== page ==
Walpurgis Night is celebrated in the Nordic region and elsewhere in Europe to welcome spring. Originally, the Germanic peoples celebrated the pre-Christian Victory Blot, also known as the Spring Blot, where light triumphed over darkness and fertility was considered stronger. The exact timing of the celebration varied between different regions in the Nordic countries.
Valborg, originally Walpurgis, was born around 710 and was an English princess summoned to Germany to help Christianize the Germans. After her death in 779, a cult was created around Valborg where she was believed to provide protection against witches and evil spirits. This led to Valborg’s name being associated with Segerblot and bonfires.
May fires, which in Sweden are called “majbrasa” and in other Nordic countries are lit during midsummer, symbolized the burning of the old and the coming of spring. The fires were originally symbolic of the coming of light and burning away the old, rather than scaring away witches.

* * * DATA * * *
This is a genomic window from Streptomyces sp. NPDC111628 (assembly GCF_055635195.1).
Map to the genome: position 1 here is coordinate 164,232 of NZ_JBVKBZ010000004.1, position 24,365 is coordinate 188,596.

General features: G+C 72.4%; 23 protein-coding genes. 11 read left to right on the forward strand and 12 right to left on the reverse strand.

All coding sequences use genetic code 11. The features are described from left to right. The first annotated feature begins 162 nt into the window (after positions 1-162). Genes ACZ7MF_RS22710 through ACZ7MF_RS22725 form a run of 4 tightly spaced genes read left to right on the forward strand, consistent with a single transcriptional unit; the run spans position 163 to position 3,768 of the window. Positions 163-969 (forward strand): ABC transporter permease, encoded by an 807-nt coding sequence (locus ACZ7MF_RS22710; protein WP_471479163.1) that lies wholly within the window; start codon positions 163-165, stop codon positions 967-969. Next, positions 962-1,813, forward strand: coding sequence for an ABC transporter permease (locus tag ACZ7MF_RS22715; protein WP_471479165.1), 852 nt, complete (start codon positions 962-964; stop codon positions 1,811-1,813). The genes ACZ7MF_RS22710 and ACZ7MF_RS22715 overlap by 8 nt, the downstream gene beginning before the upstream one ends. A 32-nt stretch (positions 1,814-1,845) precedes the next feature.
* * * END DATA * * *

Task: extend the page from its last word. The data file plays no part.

When Walpurgis Night became a Christian holiday, the meaning of the fire changed, and the sacred fire was considered to keep away witches in league with the devil. Today, Walpurgis Night is celebrated differently in different countries, but a modern tradition is to light the barbecue for the first time in the year. In Finland, the holiday is called ‘vappen’ and is celebrated similarly to Sweden, while other countries that celebrate Walpurgis Night include Estonia, Latvia, the Czech Republic, Slovenia and Germany.
The Nordic Times